At the moment I am reading The Namesake, by Jhumpa Lahiri, for another reading group, at Writing Our Way Home. It is about a family of immigrants to the USA from India. I am only two or three chapters in, and I am really enjoying it so far. Next up will be the Time Traveler's Wife. I loved it the last time I read it some years ago, so I am looking forward to rereading it and discussing it in the group with you and others. After this, I have another four novels from the library, as well as my own 'to be read' pile, which I have to say is considerably bigger than yours, Jen! 

I don't blame your girls for not wanting to part with their books. Most of my childhood books are gone now, but I still have a dozen or so old favourites, and reread them from time to time. Some books are like old friends, you might not spend much time with them very often anymore, but it's good to know they are there. 

Thursday, June 16, 2011

love of books.

I loved what you said about anticipating spending time reading the books you had from the library.  I was in the library as well this past Saturday, picking up The Time Traveler's Wife for the book read you mentioned.  I also got another book and two cookbooks.  I am a cookbook fiend, browse them in bed like a magazine.  I love the many good books.  I'm a sucker for a good cover, sometimes it's turns out worthwhile sometimes not.  I remember times before I had the girls that I would just go in and wander up and down the aisles taking down books that looked good until I had a whole stack.

These days I don't have as much reading time, but I'm trying to carve a place back in for it.  I sat down for two hours last weekend and finished my last book, cleaning being banished to the back burner.  The photo above is of the books currently residing in my house that I have yet to read, or yet to finish.  Remember back in the beginning when I said I was working on becoming a better "finisher of things".   So these are in addition to the library books.  I find though that I have to be in a certain mood for certain books, so I am sure I will find my way back to them.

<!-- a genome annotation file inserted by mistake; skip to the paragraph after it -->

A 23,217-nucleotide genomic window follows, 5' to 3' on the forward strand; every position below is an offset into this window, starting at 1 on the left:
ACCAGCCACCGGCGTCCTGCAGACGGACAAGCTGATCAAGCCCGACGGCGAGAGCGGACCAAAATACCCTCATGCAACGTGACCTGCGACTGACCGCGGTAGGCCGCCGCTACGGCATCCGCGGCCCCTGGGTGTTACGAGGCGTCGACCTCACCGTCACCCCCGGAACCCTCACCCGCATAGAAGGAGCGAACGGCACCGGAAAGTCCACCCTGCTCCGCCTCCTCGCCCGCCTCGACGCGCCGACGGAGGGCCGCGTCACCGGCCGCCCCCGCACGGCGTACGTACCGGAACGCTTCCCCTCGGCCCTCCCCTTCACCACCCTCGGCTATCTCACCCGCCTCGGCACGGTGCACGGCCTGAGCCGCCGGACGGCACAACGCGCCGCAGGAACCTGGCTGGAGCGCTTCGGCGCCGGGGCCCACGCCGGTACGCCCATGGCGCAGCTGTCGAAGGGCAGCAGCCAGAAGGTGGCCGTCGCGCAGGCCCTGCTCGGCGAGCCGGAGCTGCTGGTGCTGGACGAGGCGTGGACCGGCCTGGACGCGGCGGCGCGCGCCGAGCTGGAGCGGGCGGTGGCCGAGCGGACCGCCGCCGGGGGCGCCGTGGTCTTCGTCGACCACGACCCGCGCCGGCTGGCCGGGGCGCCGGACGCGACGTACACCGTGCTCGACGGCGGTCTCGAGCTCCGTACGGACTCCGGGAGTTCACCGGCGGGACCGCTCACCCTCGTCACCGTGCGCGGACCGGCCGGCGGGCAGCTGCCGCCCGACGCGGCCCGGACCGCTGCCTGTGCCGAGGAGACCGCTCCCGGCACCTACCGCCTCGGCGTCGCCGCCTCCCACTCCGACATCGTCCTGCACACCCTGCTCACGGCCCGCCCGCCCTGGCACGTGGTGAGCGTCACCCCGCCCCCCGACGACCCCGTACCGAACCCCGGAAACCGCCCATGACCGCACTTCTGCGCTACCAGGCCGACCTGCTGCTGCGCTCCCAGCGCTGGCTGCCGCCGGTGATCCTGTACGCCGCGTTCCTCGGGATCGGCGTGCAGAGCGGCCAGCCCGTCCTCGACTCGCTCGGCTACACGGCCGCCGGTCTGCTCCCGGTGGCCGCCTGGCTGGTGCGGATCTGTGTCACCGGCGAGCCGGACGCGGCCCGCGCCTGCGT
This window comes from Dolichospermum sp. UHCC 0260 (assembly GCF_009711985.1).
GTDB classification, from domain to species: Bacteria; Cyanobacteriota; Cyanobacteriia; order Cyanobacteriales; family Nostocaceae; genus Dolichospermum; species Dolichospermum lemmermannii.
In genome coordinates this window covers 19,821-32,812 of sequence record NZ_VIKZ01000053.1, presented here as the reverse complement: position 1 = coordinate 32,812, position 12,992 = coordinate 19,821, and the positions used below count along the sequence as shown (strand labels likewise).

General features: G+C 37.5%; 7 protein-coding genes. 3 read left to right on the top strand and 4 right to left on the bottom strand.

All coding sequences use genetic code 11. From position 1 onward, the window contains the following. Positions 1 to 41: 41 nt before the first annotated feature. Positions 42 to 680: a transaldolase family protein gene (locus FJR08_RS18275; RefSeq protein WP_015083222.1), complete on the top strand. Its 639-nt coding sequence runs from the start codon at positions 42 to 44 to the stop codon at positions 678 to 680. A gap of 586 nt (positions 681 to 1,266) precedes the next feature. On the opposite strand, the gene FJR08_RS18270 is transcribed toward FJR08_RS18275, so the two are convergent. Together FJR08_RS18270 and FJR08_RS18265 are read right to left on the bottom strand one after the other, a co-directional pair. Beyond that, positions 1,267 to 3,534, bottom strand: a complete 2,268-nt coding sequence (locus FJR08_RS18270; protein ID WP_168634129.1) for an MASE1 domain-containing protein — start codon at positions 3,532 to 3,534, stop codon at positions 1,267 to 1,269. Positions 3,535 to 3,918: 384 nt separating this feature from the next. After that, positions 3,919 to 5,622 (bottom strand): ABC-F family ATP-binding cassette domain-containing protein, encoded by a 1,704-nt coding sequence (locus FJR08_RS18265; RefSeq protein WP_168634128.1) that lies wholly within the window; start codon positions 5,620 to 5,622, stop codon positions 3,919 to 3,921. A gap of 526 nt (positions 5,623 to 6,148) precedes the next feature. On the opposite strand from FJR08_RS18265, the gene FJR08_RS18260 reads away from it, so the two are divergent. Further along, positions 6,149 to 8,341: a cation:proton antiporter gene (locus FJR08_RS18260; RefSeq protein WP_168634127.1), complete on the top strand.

We drown in books in this house, the girls each have overflowing bookshelves of books they cannot part with going all the way back to Karelyn's favorite Goodnight Moon.  With money being what it is I tend to rely on the library more and more.  It is a good thing to have a librarian for a sister!  When I do find books I really, really want to keep for inspiration or for another read, I check out used bookstores online.  I have gotten great used library copies of books for as little as a couple of dollars.  I don't mind that they are marked up or rough around the edges, I figure that's the sign of a well loved book.  One time I got a copy of a book with the little card in the back where it listed the names of the library users and the dates they checked the book out.  Seems so far from our automatic check-outs these days. 

So that's all for tonight.  It's late, very tired as it's been a long week already.  Now to settle into bed with a hot cuppa tea and that book I was talking about.  They say the best writers are avid readers.  Until tomorrow......

Tuesday, June 14, 2011

Contentment: today in my garden